Joe McCarthy  stirred up the nation with accusations of communist pervasion.  As the Cold War progressed, his charges created a paranoia in the populace.  People were made so fearful of communist rule that merely calling someone a communist, whether true or not, could raise the temperature of paranoia and malice among the people to the point where they would revile and destroy anyone so accused.  McCarthy played upon ignorance, fear, and the human tendency to fix blame for the problems they perceive.  He understood what successful dictators use to acquire and maintain power among people who can be fooled and swayed by propaganda that appeals to fear, prejudice, the need to feel superior to others.  He used legislative hearings as a means to disseminate his accusations and publicly humiliate and destroy the reputations of people.  Television was his undoing.  People brought before his hearings denounced his accusations and tactics for their falseness and their maliciousness.  Edward R. Murrow examined the facts and the people he ruined on his news shows.  McCarthy had acquired so much influence that he intimidated Pres. Eisenhower, who disapproved of him but thought it politically unwise to confront him.  However, he eventually backed people in the Senate who censured Mc arthy for conduct unbecoming a U.S. senator.  

Scott Walker uses essentially the same tactics.  When the state faced budget problems, he   blamed the public employees and their unions and eliminated the right to bargain for salaries.  Although collective bargaining is a negotiating process and the state has the right to counter union proposals at the bargaining table, Walker co-opted any voice by employees by eliminating collective bargaining.  He characterized union members as thugs.  This resonated among workers in Wisconsin who were suffering under low wages.  He suggested that the unions were hogging wages in a way that kept non-union workers underpaid.  And so, workers saw unions as the enemy, not the corporations which underpaid them while giving executives lavish salaries and bonuses.  These workers do not understand what the so-called Reagan Revolution did to America's workforce.  They place the blame for their inadequacies of income on the unions, not on the global corporations.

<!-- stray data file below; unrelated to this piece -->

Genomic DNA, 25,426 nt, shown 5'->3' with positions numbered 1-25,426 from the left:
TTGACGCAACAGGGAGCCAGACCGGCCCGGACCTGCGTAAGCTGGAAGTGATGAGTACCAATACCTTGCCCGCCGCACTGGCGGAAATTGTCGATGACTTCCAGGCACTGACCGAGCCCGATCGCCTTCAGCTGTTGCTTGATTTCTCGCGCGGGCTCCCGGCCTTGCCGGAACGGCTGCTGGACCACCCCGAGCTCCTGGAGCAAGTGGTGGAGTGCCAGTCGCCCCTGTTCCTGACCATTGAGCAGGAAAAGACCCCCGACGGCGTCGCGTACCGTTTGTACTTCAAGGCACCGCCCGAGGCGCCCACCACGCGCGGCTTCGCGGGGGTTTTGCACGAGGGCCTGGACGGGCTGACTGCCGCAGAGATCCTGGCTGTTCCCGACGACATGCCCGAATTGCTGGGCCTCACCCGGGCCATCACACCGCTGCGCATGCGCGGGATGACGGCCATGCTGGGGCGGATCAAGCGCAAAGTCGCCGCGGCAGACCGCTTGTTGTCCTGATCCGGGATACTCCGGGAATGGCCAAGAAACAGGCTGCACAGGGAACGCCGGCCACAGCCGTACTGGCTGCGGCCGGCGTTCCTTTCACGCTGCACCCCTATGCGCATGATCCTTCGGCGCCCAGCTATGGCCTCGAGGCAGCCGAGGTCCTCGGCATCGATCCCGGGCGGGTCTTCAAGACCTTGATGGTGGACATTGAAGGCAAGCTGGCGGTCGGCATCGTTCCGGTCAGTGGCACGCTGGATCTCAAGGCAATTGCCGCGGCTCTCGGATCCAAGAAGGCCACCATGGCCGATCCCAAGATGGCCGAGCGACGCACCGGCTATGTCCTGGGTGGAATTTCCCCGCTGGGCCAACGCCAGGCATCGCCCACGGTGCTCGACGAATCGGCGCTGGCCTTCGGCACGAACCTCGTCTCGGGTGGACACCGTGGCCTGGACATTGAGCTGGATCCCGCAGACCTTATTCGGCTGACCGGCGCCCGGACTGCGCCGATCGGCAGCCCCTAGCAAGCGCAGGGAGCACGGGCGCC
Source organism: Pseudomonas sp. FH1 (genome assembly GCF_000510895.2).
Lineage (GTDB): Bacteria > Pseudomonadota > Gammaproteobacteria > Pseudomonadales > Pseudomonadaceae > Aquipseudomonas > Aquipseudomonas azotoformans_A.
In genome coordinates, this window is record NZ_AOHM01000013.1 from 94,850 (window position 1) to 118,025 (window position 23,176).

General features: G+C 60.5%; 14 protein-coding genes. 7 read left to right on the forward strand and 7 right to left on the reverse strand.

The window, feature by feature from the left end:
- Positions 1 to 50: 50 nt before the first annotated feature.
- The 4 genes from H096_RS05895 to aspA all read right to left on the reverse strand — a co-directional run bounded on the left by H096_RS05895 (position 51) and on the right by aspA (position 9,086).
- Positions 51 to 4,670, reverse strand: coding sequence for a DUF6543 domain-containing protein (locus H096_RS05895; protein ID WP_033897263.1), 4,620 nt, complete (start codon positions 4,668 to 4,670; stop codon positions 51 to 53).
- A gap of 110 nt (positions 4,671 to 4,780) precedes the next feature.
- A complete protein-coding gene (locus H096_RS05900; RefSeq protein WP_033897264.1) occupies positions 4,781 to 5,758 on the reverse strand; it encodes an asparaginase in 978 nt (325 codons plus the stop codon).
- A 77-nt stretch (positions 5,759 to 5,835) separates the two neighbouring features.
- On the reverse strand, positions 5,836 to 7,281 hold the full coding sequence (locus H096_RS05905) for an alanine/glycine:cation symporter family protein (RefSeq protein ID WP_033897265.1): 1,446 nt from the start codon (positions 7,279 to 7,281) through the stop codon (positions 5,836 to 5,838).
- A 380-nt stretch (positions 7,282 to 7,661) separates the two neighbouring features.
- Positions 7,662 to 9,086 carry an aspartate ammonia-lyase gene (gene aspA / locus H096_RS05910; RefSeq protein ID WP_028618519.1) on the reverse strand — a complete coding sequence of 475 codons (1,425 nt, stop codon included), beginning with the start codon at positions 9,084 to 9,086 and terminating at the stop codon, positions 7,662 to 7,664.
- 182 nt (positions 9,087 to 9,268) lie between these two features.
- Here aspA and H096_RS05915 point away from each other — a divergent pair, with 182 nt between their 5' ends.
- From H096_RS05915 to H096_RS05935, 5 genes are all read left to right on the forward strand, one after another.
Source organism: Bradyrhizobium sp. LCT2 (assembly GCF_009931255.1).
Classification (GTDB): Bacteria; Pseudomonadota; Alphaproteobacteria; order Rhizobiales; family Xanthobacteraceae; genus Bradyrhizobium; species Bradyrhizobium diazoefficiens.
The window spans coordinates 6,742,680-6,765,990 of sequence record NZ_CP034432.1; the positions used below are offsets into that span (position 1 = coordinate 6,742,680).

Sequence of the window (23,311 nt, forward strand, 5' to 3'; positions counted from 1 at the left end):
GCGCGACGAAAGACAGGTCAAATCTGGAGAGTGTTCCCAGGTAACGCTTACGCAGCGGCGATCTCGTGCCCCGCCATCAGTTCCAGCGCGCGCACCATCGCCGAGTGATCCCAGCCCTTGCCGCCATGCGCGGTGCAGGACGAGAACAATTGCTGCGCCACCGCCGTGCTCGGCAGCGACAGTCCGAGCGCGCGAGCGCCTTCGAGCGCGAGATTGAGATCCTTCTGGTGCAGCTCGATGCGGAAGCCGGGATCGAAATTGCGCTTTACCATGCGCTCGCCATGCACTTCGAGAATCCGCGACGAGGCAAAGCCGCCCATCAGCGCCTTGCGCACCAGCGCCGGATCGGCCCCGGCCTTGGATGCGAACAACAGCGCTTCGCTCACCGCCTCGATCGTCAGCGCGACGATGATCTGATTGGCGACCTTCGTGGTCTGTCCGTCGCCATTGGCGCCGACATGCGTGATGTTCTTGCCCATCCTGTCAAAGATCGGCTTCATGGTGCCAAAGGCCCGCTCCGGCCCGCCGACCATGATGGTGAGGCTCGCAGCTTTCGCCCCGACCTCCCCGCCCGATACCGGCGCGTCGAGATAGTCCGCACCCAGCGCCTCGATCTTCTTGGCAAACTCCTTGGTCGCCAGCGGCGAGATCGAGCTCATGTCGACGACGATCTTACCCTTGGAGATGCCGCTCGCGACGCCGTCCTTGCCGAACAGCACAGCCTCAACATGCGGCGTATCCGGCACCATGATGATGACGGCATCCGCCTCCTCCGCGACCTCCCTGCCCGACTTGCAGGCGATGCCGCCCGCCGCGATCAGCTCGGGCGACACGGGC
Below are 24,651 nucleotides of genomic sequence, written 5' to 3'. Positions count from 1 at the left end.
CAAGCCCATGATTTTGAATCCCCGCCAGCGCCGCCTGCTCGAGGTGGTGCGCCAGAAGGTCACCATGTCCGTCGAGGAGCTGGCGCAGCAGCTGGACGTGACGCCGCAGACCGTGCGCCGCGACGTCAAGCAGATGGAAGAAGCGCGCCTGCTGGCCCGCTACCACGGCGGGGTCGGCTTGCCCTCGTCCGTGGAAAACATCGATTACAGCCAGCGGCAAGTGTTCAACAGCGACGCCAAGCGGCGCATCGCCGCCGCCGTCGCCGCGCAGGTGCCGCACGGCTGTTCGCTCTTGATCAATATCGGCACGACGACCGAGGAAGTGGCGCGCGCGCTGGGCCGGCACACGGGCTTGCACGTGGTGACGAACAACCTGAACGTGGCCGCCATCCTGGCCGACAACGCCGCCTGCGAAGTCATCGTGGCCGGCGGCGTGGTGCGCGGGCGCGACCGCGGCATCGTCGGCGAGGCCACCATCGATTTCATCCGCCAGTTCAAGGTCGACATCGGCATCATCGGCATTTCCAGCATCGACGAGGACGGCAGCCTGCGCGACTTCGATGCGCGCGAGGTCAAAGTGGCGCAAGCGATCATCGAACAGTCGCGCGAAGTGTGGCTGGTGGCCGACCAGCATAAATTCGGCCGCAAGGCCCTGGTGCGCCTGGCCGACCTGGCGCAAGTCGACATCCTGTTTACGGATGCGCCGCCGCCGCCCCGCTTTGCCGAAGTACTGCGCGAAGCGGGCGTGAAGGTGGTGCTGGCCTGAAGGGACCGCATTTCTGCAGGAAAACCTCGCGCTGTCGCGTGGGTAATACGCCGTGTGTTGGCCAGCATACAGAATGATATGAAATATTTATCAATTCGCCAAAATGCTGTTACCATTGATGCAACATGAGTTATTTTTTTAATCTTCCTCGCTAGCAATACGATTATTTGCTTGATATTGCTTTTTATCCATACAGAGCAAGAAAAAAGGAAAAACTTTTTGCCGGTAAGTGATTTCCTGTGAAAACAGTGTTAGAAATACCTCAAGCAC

Rather than collectively bargain for higher pay, workers supported Walker in taking away the bargaining rights of fellow workers.  

Walker's move to dismantle the university system and eliminate tenure is also an appeal to the resentment of the working class which feels that collective bargaining and job protections are unfair privileges.  

Walker has used the kind of false accusation and appeal to misplaced resentment that propelled Joseph McCarthy's rise to power.   His attempt to close off public access to government records fits in that scheme of keeping the public ignorant, misinformed, and in a state of fear and suspicion of fellow citizens.

Walker has tried to move Wisconsin close to what South Dakota is.   South Dakota already has laws which keep public records closed to its citizens.  It is a right-to-work state, which means employers have the right to work workers as hard and with as little compensation and respect as they choose.  Its education system is fettered by corporate and political ties. And it features the lowest remuneration in the nation for any kind of honest work.  

South Dakota is the model for what Scott Walker would like to make the nation.  Joseph McCarthy is the founding father to him.  

UPDATE:  In signing budget  bill,  Scott Walker strips state workers of minimum wage and takes away tenure for professors.

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Aberdeen, South Dakota, United States